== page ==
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Tracing expertise to beginning

By Zhao Xu | China Daily | Updated: 2023-09-22 00:00
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Rubbing, the tracing of characters onto a piece of paper, came into its own during the Song Dynasty (960-1279). Woodblock printing had been invented two centuries earlier and even movable type printing using metal typefaces had appeared. Yet for those who were aiming not just for the content but the display of calligraphic art of a particular piece of writing, rubbing seemed the best option.

For any rubbing to take place, a particular piece of calligraphy must first be transcribed from paper to stone — or wood on rarer occasions — by a master engraver at a 1:1 ratio.

This was no easy task, but the ultimate goal was not to let the characters stay there, but instead, to transfer their vitality to the paper.

To do this, a thin piece of paper was placed over the surface of the stone tablet engraved with characters. Then water, and subsequently ink, was applied smoothly to the back of the paper with just the right amount of pressure, to soften the paper and allow for a thorough transfer of the details of the stone tablet onto it. The paper was left to dry and to eventually be lifted off the stone surface, carrying with it a reproduction of the original.

Repeated numerous times during the Song era, this manual technique enabled educated members of Song society to have access to master calligraphic works either from their own times or from previous eras to whose cultural influences they had willingly subjected themselves.

Oftentimes, the original calligraphy, or even its stone inscription, became lost over time, thus making the rubbings the only surviving proof of the masterworks that had once existed. In that sense, the Song rubbings, and those behind them, have helped to preserve a cultural legacy much valued then and now.

Now, art lovers have the chance to sample some of the most prominent fruits from this collective effort, at an exhibition held at Beijing's Palace Museum and dedicated entirely to the Song rubbings. Of the 40 pieces on display, 20 are drawn from the collection of the Palace Museum, which holds a total of 150 Song rubbings. The other half are from the Art Museum of the Chinese University of Hong Kong.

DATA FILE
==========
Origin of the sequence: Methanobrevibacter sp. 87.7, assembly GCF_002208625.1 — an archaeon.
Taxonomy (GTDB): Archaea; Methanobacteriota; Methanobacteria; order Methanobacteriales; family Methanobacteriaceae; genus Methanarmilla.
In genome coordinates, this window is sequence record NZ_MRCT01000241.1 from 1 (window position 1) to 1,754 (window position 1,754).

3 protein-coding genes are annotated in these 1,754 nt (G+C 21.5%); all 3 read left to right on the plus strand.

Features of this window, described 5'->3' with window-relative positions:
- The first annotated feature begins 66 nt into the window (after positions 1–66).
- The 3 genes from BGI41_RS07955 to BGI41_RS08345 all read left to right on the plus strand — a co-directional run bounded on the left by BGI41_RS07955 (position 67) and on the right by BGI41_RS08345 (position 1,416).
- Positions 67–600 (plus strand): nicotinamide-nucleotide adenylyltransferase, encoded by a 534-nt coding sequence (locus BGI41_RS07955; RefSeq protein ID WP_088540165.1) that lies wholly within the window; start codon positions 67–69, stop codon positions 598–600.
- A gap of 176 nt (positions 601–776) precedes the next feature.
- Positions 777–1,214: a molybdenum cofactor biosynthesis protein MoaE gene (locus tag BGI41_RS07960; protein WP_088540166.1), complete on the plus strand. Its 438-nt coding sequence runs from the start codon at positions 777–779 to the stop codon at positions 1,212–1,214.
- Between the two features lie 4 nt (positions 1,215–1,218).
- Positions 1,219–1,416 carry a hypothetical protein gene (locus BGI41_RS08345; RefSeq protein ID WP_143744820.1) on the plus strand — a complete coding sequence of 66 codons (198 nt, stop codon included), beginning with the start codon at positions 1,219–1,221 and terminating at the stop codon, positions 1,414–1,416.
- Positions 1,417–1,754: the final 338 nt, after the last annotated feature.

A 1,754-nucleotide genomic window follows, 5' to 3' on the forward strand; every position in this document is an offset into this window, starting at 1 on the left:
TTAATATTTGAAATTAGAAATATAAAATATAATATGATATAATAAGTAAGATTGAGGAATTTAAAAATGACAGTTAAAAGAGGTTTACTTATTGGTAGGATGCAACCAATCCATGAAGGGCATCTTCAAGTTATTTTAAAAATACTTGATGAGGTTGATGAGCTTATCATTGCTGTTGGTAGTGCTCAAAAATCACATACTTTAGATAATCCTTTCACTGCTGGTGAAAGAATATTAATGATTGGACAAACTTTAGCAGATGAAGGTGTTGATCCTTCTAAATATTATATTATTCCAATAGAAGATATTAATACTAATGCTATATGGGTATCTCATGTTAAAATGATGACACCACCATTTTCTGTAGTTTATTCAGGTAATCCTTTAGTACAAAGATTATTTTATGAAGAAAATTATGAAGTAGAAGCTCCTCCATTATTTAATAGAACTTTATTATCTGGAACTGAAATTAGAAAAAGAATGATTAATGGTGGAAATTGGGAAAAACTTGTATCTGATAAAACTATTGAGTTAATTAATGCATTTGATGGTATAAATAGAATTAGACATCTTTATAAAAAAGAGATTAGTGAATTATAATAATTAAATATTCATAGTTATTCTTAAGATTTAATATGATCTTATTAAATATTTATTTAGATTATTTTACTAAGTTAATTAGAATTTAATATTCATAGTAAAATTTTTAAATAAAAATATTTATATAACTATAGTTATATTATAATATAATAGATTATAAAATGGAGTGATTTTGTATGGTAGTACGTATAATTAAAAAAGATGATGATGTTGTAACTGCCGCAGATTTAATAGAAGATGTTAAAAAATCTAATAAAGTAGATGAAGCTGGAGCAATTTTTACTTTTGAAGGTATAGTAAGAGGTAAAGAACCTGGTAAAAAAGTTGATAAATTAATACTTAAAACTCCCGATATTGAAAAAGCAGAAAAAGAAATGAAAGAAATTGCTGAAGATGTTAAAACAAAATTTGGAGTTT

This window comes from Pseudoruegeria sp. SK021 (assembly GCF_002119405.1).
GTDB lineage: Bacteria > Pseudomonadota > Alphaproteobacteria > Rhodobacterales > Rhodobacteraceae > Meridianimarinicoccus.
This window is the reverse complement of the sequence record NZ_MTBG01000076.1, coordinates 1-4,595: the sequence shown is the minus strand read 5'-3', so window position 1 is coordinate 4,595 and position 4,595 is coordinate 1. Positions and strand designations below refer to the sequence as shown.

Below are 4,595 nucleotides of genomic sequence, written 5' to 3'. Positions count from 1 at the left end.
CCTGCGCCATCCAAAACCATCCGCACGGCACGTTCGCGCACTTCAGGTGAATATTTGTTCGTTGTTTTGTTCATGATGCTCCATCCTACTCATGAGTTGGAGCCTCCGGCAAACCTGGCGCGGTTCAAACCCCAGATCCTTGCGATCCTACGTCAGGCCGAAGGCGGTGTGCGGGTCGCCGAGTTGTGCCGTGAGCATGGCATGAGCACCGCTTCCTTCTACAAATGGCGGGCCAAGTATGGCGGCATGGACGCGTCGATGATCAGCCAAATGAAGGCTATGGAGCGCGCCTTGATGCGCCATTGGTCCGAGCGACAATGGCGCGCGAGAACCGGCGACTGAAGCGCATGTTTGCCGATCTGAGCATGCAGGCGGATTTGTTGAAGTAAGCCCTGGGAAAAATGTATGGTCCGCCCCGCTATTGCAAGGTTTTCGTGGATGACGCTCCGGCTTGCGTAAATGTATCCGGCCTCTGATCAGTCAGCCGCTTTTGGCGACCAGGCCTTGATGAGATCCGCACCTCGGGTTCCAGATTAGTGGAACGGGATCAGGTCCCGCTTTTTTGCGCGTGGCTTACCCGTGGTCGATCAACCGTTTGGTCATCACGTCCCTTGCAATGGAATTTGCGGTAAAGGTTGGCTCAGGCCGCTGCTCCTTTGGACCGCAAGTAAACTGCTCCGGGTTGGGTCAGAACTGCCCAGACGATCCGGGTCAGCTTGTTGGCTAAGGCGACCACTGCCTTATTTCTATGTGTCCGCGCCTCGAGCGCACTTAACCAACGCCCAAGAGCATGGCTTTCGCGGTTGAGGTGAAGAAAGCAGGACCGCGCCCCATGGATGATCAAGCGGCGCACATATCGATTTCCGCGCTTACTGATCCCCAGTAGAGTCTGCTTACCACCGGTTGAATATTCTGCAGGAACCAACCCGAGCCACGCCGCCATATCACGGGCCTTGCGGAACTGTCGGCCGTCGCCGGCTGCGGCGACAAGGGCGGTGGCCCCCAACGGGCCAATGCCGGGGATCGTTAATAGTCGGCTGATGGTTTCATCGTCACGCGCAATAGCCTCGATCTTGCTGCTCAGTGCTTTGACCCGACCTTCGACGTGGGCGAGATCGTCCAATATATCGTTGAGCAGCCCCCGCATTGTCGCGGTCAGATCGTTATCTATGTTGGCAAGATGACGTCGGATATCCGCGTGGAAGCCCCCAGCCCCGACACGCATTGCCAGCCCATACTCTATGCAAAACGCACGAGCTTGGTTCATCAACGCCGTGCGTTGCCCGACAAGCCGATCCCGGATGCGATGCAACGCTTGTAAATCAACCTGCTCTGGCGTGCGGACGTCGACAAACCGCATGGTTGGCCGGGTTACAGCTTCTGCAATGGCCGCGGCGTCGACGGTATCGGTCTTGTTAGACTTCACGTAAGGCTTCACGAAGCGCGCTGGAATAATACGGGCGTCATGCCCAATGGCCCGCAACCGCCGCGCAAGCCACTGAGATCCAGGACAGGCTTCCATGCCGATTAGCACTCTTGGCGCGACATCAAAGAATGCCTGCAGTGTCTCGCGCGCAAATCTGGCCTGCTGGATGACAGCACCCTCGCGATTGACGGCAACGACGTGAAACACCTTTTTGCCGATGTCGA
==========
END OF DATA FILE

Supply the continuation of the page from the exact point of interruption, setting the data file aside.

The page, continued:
Founded in 1971 with the support of the late HK philanthropist J. S.Lee (1915-2007), the museum aims to serve the university community and the island by collecting, preserving, researching and exhibiting artifacts from ancient and premodern China.

Addressing the exhibition's opening ceremony on Sept 15, Rocky S.Tuan, vice-chancellor and president of CUHK, said, "For 60 years, CUHK has consistently placed great importance on traditional Chinese culture and humanistic values. We have upheld the mission to combine tradition with modernity, and to bring together China and the West."

On loan for the first time, the rubbings from CUHK's collection had been donated to the university's Art Museum by J. S. Lee, whose son Chien Lee was in Beijing on Sept 15.

"Unlike his siblings, my father didn't go to study overseas. Instead, he spent his time at the Yenching University in Beijing, where he acquired an enduring passion for premodern Chinese art and made lifelong friends with people whom he later joined in his collecting efforts," said Chien Lee.

One of those friends was J. S. Lee's Yenching University alumnus and Hong Kong-based banker-collector J.M. Hu (1910-93), whose donations of porcelain and other ancient Chinese artifacts today fill an entire gallery at the Shanghai Museum.

In 1975, Hu donated a Song Dynasty rubbing of a second-century stone inscription titled The Stele of Huashan Temple to the Palace Museum. In the current exhibition, it was reunited with another Song rubbing of the same inscription, which, thanks to the late Lee, entered the CUHK Art Museum upon its founding in 1971.

"The stone itself was destroyed during the Ming Dynasty (1368-1644)," said Shi Anchang, a highly regarded expert in rubbings from ancient China. "Today, there are only four existing rubbings, including the two showcased here, an additional one from the Palace Museum dated to the early Ming era, and a last one, also from the Song era, that is held at the Calligraphy Museum in Tokyo."

In 1975, Shi's mentor Ma Ziyun (1903-86) traveled to receive the precious gift from Hu.

"What we have here is not just a showcase of the beauty of ink and paper, the art of calligraphy, engraving and rubbing, but also the telling of stories steeped in cultural pride and communal spirit," said Wang Xudong, director of the Palace Museum.



Rare Song Dynasty (960-1279) rubbings are now on display in an exhibition at Beijing's Palace Museum. CHINA DAILY



A Song era rubbing of the Preface to the Collection of Poems of the Orchid Pavilion, which is believed to have been written by 4th-century calligrapher Wang Xizhi. ZHAO XU/CHINA DAILY



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